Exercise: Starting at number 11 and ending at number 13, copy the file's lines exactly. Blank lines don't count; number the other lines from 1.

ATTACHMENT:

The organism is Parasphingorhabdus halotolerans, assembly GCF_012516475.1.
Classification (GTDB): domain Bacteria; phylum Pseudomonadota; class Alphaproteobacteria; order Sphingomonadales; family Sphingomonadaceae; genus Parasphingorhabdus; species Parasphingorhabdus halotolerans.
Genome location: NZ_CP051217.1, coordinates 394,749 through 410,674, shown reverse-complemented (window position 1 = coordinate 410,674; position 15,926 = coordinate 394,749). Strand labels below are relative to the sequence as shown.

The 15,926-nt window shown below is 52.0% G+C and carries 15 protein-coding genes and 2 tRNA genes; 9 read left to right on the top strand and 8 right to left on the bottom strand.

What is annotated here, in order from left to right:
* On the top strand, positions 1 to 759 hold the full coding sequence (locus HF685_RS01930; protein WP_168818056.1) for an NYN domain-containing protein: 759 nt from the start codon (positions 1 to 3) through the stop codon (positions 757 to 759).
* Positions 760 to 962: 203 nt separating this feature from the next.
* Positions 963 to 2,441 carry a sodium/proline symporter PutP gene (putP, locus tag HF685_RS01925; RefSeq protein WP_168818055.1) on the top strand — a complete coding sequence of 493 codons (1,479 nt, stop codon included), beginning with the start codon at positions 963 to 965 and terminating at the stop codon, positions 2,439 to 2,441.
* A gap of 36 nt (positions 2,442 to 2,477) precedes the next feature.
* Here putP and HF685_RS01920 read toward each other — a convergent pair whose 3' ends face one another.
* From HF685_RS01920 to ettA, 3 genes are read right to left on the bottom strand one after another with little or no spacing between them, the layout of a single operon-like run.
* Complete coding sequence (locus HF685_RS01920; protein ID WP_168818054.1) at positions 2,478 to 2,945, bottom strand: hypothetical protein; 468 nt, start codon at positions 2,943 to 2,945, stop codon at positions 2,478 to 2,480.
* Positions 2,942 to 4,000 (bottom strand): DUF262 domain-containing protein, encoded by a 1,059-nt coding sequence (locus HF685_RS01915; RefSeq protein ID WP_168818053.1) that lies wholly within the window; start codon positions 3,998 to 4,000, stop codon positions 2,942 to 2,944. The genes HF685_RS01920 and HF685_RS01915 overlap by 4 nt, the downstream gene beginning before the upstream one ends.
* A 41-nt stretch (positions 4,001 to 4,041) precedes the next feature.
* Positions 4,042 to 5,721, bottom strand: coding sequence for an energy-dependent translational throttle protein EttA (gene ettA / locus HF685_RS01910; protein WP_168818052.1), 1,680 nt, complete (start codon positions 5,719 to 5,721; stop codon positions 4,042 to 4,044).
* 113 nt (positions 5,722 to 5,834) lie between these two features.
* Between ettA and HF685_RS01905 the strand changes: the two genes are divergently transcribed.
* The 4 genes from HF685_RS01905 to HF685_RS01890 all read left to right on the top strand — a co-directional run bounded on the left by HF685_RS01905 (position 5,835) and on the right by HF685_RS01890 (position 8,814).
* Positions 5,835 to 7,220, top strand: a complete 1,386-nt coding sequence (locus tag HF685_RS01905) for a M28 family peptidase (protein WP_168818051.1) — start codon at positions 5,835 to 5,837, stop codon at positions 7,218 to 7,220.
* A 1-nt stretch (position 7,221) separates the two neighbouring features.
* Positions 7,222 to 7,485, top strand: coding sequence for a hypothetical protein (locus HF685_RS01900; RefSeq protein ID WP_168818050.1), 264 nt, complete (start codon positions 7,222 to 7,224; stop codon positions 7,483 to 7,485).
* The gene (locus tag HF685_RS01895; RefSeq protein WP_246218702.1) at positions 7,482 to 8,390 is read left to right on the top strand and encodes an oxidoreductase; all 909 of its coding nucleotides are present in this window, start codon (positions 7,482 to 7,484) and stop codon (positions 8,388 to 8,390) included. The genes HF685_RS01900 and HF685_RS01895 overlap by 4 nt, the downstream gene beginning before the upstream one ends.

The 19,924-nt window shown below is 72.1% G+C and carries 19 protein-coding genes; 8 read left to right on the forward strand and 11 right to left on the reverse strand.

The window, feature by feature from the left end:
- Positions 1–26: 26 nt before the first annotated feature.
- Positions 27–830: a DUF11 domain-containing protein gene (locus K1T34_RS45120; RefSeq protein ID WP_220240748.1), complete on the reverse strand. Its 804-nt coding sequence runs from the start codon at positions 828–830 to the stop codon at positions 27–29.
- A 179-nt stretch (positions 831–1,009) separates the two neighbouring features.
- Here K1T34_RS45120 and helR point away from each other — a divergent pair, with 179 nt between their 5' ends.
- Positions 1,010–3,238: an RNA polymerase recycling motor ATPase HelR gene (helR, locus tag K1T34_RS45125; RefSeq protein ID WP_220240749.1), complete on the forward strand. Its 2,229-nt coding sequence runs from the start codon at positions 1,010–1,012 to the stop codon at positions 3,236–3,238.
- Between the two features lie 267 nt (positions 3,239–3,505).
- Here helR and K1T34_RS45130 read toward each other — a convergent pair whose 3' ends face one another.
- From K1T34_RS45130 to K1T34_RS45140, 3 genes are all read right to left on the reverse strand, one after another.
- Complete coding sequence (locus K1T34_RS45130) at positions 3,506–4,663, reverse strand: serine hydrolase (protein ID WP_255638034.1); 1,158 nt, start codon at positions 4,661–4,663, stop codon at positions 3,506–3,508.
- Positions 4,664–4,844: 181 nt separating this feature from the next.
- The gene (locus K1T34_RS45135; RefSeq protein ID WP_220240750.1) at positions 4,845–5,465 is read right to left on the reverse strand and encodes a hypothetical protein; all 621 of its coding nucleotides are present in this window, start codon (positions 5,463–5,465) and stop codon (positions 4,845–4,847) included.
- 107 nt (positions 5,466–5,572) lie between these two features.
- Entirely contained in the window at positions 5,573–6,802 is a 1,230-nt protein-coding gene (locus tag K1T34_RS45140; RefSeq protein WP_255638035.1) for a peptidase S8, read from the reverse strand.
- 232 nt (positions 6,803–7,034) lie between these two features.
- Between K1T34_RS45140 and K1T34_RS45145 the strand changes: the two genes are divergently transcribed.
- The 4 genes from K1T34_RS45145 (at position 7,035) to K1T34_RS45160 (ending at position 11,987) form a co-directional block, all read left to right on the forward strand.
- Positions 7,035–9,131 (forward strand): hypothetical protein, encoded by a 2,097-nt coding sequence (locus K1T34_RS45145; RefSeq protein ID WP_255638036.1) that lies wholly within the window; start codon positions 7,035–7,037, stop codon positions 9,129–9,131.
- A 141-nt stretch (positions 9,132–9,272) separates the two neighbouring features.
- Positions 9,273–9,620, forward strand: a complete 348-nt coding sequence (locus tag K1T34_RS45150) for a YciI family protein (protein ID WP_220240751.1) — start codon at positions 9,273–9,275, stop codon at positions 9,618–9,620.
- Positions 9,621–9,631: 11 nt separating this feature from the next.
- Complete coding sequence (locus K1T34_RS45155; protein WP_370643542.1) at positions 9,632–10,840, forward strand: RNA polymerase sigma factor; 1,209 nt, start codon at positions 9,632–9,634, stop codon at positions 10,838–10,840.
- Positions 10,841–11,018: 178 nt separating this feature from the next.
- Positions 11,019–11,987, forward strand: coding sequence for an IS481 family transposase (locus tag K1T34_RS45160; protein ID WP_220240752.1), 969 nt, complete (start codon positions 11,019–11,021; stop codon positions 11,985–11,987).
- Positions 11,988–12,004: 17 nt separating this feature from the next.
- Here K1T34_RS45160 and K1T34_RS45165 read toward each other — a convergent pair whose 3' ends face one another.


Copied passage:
* From HF685_RS01920 to ettA, 3 genes are read right to left on the bottom strand one after another with little or no spacing between them, the layout of a single operon-like run.
* Complete coding sequence (locus HF685_RS01920; protein ID WP_168818054.1) at positions 2,478 to 2,945, bottom strand: hypothetical protein; 468 nt, start codon at positions 2,943 to 2,945, stop codon at positions 2,478 to 2,480.
* Positions 2,942 to 4,000 (bottom strand): DUF262 domain-containing protein, encoded by a 1,059-nt coding sequence (locus HF685_RS01915; RefSeq protein ID WP_168818053.1) that lies wholly within the window; start codon positions 3,998 to 4,000, stop codon positions 2,942 to 2,944. The genes HF685_RS01920 and HF685_RS01915 overlap by 4 nt, the downstream gene beginning before the upstream one ends.